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Abeyance

freehold, inheritance, legal, hereditas, law, heres, capacity, time and person

ABEYANCE is a legal term, derived from the French bayer, which, says Ri chelet, means to "look at anything with mouth wide open." Coke (Co. Litt. 342, b.) explains the term thus, " Ea abeiance, that is, in expectation, of the French bayer to expect. For when a parson dieth, we say that the freehold is in abeyance, be cause a successor is in expectation to take it ; and here note the necessity of the true interpretation of words. If tenant par terme d'autre vie dieth, the freehold is said to be in abeyance until the occupant en tereth. If a man makes a lease for life, the remainder to the right heirs of J. S., the fee-simple is in abeyance until J. S. dieth. And so in the case of the parson, the fee and right is in abeyance, that is in expectation, in remembrance, entend ment or consideration of law, in consi deratione sive intelligentia legis ; because it is not in any man living ; and the right that is in abeyance is said to be in nubibus, in the clouds, and therein bath a qualitie of fame whereof the poet gagrediturque solo et ova inter nubilacondit.".

Such is a specimen of the ridiculous absurdity with which Coke seeks to re lieve the dryness of legal learning.

The expression that the freehold or the inheritance of an estate is in abeyance means that there is no person in whom the freehold or the inheritance is then vested, and that the ownership of the free hold or of the inheritance is waiting or expecting for an owner who is to be ascer tained. This doctrine of the suspense of the freehold or of the inheritance is re pugnant to the general principles of the tenure of land in England. By the old law, it was always necessary that some person should be in existence as the representative of the fee or freehold for the discharge of the feudal duties, and to answer the actions which might be brought fir the fief; and thus the maxim arose that the freehold of lands could never be in abeyance. Still it was ad mitted that both the inheritance and the freehold might in some cases be in abey ance. Thus, in the case of glebe lands belonging to parsons, and of lands held by bishops and other corporations sole, it is said that the inheritance must always be in abeyance, as no one can, under any circumstances, be entitled to more than an estate for life in these lands ; and during a vacancy of the church, it is said that the freehold is in abeyance, for there is then no parson to have it, and it is said that the freehold cannot be in the patron, I who, though he possesses a right to pre sent to the benefice, has no direct interest in the land annexed to it. This subject is further considered under TENURE.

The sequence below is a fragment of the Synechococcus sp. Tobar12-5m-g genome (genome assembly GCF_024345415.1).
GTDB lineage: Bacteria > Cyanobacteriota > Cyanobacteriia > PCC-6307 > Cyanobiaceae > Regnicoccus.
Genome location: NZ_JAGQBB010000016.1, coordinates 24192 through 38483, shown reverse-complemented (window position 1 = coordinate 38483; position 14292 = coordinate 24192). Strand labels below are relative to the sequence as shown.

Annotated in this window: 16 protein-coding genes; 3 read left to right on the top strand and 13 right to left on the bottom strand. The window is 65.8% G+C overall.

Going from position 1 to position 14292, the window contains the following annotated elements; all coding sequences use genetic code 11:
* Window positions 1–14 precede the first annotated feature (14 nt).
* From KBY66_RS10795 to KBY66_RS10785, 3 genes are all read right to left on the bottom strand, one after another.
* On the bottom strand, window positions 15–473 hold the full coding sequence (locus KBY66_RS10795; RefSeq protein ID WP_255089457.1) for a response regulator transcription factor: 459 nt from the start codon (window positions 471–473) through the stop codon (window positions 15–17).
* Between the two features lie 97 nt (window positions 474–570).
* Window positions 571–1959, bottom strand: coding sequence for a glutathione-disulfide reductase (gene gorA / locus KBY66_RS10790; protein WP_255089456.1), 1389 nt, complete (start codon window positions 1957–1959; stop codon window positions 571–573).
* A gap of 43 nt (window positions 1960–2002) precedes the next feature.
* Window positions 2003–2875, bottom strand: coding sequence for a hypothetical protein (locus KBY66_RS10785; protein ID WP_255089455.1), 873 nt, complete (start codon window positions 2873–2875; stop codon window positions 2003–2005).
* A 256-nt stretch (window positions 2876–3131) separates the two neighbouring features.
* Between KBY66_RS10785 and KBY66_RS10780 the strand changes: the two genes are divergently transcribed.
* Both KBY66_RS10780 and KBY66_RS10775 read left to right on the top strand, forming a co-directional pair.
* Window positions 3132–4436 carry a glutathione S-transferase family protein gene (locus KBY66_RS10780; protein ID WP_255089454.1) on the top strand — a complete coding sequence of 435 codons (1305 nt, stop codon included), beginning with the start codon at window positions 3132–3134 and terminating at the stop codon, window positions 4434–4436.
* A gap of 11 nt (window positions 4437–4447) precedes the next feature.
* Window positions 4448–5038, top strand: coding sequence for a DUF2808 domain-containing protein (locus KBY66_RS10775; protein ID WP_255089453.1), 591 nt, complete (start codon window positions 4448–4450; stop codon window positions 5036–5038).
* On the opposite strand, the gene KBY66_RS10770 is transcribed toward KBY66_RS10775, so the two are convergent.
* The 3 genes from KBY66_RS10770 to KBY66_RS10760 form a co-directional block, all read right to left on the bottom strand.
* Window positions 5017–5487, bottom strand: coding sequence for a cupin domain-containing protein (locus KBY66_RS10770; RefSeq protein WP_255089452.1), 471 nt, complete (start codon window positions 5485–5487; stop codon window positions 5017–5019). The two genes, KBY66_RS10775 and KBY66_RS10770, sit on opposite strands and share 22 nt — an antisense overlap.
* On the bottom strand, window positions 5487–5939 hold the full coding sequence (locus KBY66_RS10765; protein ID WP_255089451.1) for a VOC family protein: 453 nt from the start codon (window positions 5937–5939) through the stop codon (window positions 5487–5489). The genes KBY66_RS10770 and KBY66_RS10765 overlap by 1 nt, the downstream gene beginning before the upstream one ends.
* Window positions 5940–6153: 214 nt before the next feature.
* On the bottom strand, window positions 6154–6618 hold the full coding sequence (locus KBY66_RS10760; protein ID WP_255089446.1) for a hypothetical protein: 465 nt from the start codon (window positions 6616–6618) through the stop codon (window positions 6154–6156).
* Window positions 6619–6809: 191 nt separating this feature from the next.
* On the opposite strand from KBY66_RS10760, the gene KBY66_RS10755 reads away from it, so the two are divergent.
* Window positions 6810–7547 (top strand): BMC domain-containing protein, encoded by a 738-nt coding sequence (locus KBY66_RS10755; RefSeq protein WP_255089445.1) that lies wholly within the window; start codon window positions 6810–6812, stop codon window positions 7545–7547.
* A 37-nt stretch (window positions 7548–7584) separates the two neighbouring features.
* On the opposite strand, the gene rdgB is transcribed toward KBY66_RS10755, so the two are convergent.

But whatever may be the true doctrine I of abeyance in the case just mentioned, it is certain that such an abeyance cannot be created by the voluntary acts of par ties. Therefore if a man grant land in such a manner that the immediate free hold would, if the deed were allowed to operate, be in abeyance, it is a rule of law that the deed by which such a grant is made, is void ; and if the grant be so framed that the inheritance would be in abeyance, it is a rule of law that the inheritance shall remain in the person who makes the pant. The object of

this rule of law is to prevent the pos sibility of the freehold subsisting for a time without an owner. Also, " When a remainder of inheritance is limited in contingency by way of use or devise, the inheritance in the mean time, if not other wise disposed of; remains in the grantor and his heirs, or, in the heirs of the testator, until the contingency happens to take it out of them." (Fearne, Contingent Re mainders, p. 513, 4th edit.) Titles of Honour are also sometimes said to be in abeyance, which occurs when the persons next in inheritance to the last possessor are several females or co-par oeners. In this case the title is not ex tinct, but is in abeyance ; and may be revived at any time by the king. Several instances of the exercise of this preroga tive are on record both in ancient and modern times. (Coke upon Littleton, 165, a.) Among the Romans an hereditas, of which the heres was not yet ascertained, was said jacere ; and this is a case which corresponds to the abeyance of the English law. When the heres was ascer tained, his rights as heres were considered to commence from the time of the death of the testator or the intestate. During the interval between the death and the ascertainment of the heres, the herediuts was sometimes spoken of as a person ; and sometimes it was viewed as representing the defunct. These two mode% of view ing the hereditas in this intermediate time express the same thing, the legal capacity of the defunct. The reason for this fiction was peculiar to the Roman law, and it had no other object than to facilitate certain acquisitions of property by means of slaves who were a part of the hereditas. A slave could in many cases acquire for his master ; but in the case of an hereditas jacens, the slave could only acquire for the benefit of the hereditas by virtue of a fiction that he had still an owner of pro per legal capacity. The fiction accord ingly made the acquisition of the slave valid by reference to the legal capacity of his defunct owner, which was known, and not to the condition of the unascertained heres, who might not have the necessary legal capacity. Thus, if a Roman, who had a legal capacity to make a will, died intestate, and one of the intestate's slaves was appointed his heres by an other person, the slave could take as heres for the benefit of the hereditas to which he belonged, by virtue of the fiction which gave to this hereditas the legal capacity of the defbnct intestate. (Savigny, System des heutigen Rdmischen Rwhts, ii. 363.)